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Protecting Tribal Names in the Marketplace

Importance of protecting tribal names in the marketplace

With more and more companies continuously looking for new ways to maximize profits in an increasingly competitive marketplace, copyright infringement has become an ever-present issue as businesses try to cash in on names and concepts they may not rightfully own. This is certainly the case in the corporate appropriation of Native American tribal names and images.

Many companies use tribal names, symbols or cultural references to develop and sell their merchandise without securing a tribe’s permission or paying any royalties. While this practice has been commonplace in the past, recently native leaders and groups have become more aware of trademark protection and have been fighting back to regain both intellectual and fiscal control of their heritage.

Cashing in on Native Culture

Clearly Native American tribal names carry a great deal of currency. Companies and government agencies have relied on the evocative power of indigenous images and words to brand everything from military equipment (helicopter names like Apache, Comanche, Chinook) to sports teams (Atlanta Braves, Cleveland Indians and the Washington Redskins, to name a few). Native American tribes and images have also helped sell items ranging from vehicles (Jeep Cherokee), to alcohol (Mohawk vodka), to food (Hopi popcorn).

Perhaps one of the best demonstrations of the importance of trademark protection for Native American cultural images and references is the Navajo Nation’s recent case against Urban Outfitters. Urban Outfitters was selling a number of items ranging from underwear (the “Navajo Hipster panty”) to clothing, jewelry, accessories and even flasks with Navajo designs and images. The Navajo Nation is claiming that only the Navajo tribe should have the right to describe goods as “Navajo.” Millions of dollars and the legitimacy of the Navajo legacy depend on the outcome of this case.

Guarding a Cultural Heritage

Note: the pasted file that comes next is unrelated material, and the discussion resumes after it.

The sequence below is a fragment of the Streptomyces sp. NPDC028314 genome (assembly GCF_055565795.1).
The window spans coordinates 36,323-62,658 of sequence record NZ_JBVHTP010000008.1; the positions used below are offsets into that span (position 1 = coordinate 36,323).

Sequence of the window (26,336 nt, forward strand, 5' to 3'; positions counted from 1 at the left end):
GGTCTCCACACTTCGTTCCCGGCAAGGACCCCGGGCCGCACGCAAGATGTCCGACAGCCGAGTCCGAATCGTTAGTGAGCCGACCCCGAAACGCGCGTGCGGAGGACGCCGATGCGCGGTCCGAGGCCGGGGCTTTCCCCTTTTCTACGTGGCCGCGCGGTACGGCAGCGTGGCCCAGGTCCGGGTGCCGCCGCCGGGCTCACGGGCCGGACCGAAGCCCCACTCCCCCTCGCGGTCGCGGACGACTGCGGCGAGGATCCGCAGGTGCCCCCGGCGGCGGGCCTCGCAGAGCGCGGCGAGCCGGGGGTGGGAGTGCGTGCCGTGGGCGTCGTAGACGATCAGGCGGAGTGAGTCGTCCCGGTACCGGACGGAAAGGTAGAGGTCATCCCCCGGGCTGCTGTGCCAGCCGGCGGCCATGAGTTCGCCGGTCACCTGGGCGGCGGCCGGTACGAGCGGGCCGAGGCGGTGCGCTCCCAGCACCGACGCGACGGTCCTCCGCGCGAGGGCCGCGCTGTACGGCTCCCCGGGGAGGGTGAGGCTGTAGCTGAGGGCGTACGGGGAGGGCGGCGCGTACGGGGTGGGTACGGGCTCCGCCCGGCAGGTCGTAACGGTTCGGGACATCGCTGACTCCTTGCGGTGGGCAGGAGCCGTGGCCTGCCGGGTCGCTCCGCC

To ensure a tribe’s historic legacy, Native American leaders must understand what they can do to preserve the integrity of their heritage. Safeguarding Native American tribal names and images is essential not only to a tribe’s identity but also to their business interests. Knowing what steps and precautions a tribe can take to defend the integrity of their ancestry will play a key role in promoting future financial security.

There are many complex legal and governmental policies surrounding trademark protection of Native American tribal names. Tribes’ future prosperity will depend on how well they can control the dispersion of their cultural identity as well as ensuring they receive fair royalties.

Knowledge Is Power for Native Governance

The interplay of copyright infringement and Native American tribal names is becoming a major issue for today’s native communities. In response, some MBA programs have created special courses that focus on pertinent indigenous issues like trademark protection. Southeastern Oklahoma State University’s MBA in Native American Leadership program, for example, features courses in tribal sovereignty and topical issues that highlight a wide range of important topics for native communities. These classes offer a thorough overview of fundamental legal principles in federal Indian law as well as policies that affect the operation of tribal governments.

Leaders who understand a tribe’s legal rights and opportunities regarding trademark protection can help to ensure the cultural and economic prosperity of their people.

Learn more about the SOSU online MBA in Native American Leadership program.


Sources:

http://www.culturalsurvival.org/publications/cultural-survival-quarterly/united-states/whats-name-can-native-americans-control-outsi



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